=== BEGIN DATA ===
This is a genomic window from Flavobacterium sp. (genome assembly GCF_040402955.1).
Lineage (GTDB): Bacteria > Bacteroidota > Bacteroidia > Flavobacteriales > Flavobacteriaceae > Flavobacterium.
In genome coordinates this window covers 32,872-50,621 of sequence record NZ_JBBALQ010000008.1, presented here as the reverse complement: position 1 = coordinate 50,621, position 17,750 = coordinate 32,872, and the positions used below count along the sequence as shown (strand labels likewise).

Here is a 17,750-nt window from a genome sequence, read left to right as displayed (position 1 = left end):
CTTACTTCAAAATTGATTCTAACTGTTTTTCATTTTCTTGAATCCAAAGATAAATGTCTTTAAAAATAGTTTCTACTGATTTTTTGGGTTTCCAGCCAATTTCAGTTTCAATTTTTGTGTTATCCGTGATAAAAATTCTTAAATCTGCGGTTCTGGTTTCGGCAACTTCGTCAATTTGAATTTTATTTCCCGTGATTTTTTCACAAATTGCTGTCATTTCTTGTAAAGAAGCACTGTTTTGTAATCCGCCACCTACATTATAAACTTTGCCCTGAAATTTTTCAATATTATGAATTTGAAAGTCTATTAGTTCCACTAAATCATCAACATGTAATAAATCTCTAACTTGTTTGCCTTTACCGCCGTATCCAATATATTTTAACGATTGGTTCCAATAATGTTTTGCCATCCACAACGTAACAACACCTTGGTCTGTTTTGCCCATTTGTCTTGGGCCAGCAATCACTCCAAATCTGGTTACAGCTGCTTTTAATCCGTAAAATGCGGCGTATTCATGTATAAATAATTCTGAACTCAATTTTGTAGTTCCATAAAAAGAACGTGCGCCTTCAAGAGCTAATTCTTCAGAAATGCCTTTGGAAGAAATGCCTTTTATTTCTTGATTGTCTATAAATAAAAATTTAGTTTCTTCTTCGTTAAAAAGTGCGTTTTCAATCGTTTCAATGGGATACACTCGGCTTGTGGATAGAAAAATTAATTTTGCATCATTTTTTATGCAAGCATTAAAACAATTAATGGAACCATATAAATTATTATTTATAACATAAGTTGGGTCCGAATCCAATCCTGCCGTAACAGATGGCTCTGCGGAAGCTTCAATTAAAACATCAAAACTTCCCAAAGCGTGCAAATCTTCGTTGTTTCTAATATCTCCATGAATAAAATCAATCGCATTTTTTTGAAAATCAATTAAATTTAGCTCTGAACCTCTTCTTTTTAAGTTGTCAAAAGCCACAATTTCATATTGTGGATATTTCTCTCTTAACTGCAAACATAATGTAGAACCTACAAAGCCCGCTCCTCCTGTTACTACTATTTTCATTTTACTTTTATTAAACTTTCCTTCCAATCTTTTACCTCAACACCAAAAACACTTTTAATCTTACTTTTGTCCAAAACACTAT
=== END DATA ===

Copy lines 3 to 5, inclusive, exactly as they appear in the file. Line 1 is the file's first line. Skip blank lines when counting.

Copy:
In genome coordinates this window covers 32,872-50,621 of sequence record NZ_JBBALQ010000008.1, presented here as the reverse complement: position 1 = coordinate 50,621, position 17,750 = coordinate 32,872, and the positions used below count along the sequence as shown (strand labels likewise).

Here is a 17,750-nt window from a genome sequence, read left to right as displayed (position 1 = left end):
CTTACTTCAAAATTGATTCTAACTGTTTTTCATTTTCTTGAATCCAAAGATAAATGTCTTTAAAAATAGTTTCTACTGATTTTTTGGGTTTCCAGCCAATTTCAGTTTCAATTTTTGTGTTATCCGTGATAAAAATTCTTAAATCTGCGGTTCTGGTTTCGGCAACTTCGTCAATTTGAATTTTATTTCCCGTGATTTTTTCACAAATTGCTGTCATTTCTTGTAAAGAAGCACTGTTTTGTAATCCGCCACCTACATTATAAACTTTGCCCTGAAATTTTTCAATATTATGAATTTGAAAGTCTATTAGTTCCACTAAATCATCAACATGTAATAAATCTCTAACTTGTTTGCCTTTACCGCCGTATCCAATATATTTTAACGATTGGTTCCAATAATGTTTTGCCATCCACAACGTAACAACACCTTGGTCTGTTTTGCCCATTTGTCTTGGGCCAGCAATCACTCCAAATCTGGTTACAGCTGCTTTTAATCCGTAAAATGCGGCGTATTCATGTATAAATAATTCTGAACTCAATTTTGTAGTTCCATAAAAAGAACGTGCGCCTTCAAGAGCTAATTCTTCAGAAATGCCTTTGGAAGAAATGCCTTTTATTTCTTGATTGTCTATAAATAAAAATTTAGTTTCTTCTTCGTTAAAAAGTGCGTTTTCAATCGTTTCAATGGGATACACTCGGCTTGTGGATAGAAAAATTAATTTTGCATCATTTTTTATGCAAGCATTAAAACAATTAATGGAACCATATAAATTATTATTTATAACATAAGTTGGGTCCGAATCCAATCCTGCCGTAACAGATGGCTCTGCGGAAGCTTCAATTAAAACATCAAAACTTCCCAAAGCGTGCAAATCTTCGTTGTTTCTAATATCTCCATGAATAAAATCAATCGCATTTTTTTGAAAATCAATTAAATTTAGCTCTGAACCTCTTCTTTTTAAGTTGTCAAAAGCCACAATTTCATATTGTGGATATTTCTCTCTTAACTGCAAACATAATGTAGAACCTACAAAGCCCGCTCCTCCTGTTACTACTATTTTCATTTTACTTTTATTAAACTTTCCTTCCAATCTTTTACCTCAACACCAAAAACACTTTTAATCTTACTTTTGTCCAAAACACTAT